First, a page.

Posted: Friday, 25 November 2011 @ 17:22
The only people who needn’t read any further are those who are the sole shareholder in their company - unless you might be issuing shares to someone else at some stage, in which case carry on so that you will be prepared. Everyone else should have a shareholders’ agreement in place. Read on and I’ll explain why.
1. The earlier the better.
The number one reason to put an agreement in place now, rather than waiting is that it is much easier to get an agreement in place whilst everyone is in agreement. That might sound obvious, but how often do you hear that people have gone into business together saying they all agree about how the business will be run etc., but then down the line their views diverge or circumstances change and there is a disagreement? That can be much more expensive and time consuming to resolve. What’s worse is that whilst their eye is off the ball, the business they have worked so hard to build up will suffer. This puts at risk everything they have invested and worked so hard to achieve.
2. Do you really all agree?
Even though the business partners will start off thinking they have common goals and ideas as to how to reach them , those views can diverge over time – one may wish to invest any profits and grow the business; others may be satisfied with where they are at and want to reap the rewards personally by taking out those profits. What if you all agree that you want to grow the business, but it needs more funding – will you all contribute that? If so, in what amounts? Will it be in the same proportion as your shareholdings or all equally? Will you go for outside finance? If so, will you all be willing to give a shareholding for that or will it be as a loan? If it is to be a loan, how will security be given? If you can’t all agree about a particular issue, do you have a mechanism for resolving the disagreement? If not, you might ultimately have to wind up your company.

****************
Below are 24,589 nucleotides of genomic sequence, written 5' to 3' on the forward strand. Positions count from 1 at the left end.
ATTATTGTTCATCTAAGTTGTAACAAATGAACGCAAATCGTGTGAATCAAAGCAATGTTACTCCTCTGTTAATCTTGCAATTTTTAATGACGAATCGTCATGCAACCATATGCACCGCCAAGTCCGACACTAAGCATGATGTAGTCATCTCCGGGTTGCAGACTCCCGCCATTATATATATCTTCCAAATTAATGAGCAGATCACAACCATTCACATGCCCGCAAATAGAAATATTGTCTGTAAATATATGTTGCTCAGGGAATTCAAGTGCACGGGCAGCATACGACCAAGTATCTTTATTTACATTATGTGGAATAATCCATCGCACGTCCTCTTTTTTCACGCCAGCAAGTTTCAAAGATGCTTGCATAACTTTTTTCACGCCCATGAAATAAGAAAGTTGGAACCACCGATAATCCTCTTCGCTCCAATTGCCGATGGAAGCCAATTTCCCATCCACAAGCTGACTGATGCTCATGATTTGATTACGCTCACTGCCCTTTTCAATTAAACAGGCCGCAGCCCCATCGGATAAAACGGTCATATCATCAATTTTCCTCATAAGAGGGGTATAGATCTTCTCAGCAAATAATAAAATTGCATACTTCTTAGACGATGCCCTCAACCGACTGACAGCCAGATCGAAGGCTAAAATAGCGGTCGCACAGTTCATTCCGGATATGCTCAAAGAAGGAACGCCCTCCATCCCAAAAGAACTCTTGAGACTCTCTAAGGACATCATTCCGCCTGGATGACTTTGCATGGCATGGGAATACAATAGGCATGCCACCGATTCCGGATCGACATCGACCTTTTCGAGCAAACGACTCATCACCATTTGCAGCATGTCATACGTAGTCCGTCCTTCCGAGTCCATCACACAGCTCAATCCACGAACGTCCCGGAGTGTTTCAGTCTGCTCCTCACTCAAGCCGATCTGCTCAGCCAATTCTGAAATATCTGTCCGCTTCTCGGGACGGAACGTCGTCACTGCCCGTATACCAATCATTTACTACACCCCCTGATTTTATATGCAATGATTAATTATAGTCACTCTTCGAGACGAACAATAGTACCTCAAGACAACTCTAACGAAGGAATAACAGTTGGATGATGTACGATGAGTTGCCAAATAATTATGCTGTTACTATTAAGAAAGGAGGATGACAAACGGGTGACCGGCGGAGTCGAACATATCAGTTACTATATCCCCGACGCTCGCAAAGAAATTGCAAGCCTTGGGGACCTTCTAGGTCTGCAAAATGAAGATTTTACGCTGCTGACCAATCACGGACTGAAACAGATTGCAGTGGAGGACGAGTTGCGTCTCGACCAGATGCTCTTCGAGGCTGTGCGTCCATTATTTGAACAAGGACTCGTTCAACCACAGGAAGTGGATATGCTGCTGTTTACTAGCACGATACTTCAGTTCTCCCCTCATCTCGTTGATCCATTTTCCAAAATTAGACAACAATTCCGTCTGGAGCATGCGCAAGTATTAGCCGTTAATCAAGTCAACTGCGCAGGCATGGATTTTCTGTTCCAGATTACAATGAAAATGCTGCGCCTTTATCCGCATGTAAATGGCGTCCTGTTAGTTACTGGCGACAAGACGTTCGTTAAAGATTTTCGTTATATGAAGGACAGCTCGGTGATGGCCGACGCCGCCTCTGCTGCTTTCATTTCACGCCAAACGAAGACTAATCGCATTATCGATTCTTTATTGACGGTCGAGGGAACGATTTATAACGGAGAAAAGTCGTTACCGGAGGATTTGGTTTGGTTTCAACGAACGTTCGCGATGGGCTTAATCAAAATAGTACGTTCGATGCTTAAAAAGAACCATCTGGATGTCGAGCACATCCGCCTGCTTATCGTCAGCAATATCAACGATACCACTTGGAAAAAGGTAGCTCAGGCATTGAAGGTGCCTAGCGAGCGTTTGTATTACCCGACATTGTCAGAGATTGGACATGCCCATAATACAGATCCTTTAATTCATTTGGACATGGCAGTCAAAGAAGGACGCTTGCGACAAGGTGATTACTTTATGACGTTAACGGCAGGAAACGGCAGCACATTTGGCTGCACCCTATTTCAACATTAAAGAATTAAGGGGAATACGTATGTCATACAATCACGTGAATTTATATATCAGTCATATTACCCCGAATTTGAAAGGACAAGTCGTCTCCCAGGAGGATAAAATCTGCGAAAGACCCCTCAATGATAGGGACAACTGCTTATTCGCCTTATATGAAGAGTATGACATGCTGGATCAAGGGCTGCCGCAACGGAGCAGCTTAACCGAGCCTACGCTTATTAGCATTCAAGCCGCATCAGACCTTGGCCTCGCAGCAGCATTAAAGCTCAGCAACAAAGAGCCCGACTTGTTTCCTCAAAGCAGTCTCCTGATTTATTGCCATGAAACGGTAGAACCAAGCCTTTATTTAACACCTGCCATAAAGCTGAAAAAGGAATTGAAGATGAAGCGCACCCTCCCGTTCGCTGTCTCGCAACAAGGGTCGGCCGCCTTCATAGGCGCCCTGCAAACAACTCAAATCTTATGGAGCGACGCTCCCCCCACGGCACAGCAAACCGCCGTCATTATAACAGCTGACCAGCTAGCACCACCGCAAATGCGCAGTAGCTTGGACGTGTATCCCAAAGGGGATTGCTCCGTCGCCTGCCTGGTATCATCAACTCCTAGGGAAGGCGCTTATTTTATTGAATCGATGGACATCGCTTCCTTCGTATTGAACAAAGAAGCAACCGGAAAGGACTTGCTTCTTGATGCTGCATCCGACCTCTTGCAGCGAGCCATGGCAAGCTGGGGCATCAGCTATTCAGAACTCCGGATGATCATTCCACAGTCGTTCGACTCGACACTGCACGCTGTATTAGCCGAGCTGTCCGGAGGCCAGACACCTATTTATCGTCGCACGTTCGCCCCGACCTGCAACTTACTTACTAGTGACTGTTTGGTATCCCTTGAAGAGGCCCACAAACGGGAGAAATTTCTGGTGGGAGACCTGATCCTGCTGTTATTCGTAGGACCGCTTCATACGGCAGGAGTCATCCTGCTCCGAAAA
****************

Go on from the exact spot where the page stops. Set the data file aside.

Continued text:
3. What happens if one person wants to leave?
If personal circumstances change or, for example, there is an age difference, one may wish to sell his/her shares, whilst the others want to carry on. The leaver may want to keep their shares or may want to sell them for the highest possible price and may not be concerned who buys them. Those staying on might not want the leaver as a ‘sleeping partner’. They would usually want to be able to acquire the leaver’s shares at a fair price, but without prior agreement they would have no right to do so. Without an agreement, they could otherwise be faced with a new owner of those shares with whom they have no previous relationship or knowledge. That new owner may or may not have any skill in the particular business. In a private company the value may be difficult to assess. The shareholders’ agreement can set a procedure and formula, as well as giving the remaining shareholders a right of first refusal on any sale which they would not otherwise have and can include circumstances where a transfer may be required.
The bottom line is that without a shareholders’ agreement there is much more potential for disagreement between the shareholders, particularly if things start to go wrong, but not only in those cases, and it is much easier to get an agreement in place whilst everyone is in agreement –or thinks they are.
Commercial Solicitor Birmingham
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Blog by Sue Mann
Sue is an experienced commercial solicitor based in Birmingham from where she helps businesses all over the country advising on, drafting, and reviewing business contracts and commercial agreements. View profile
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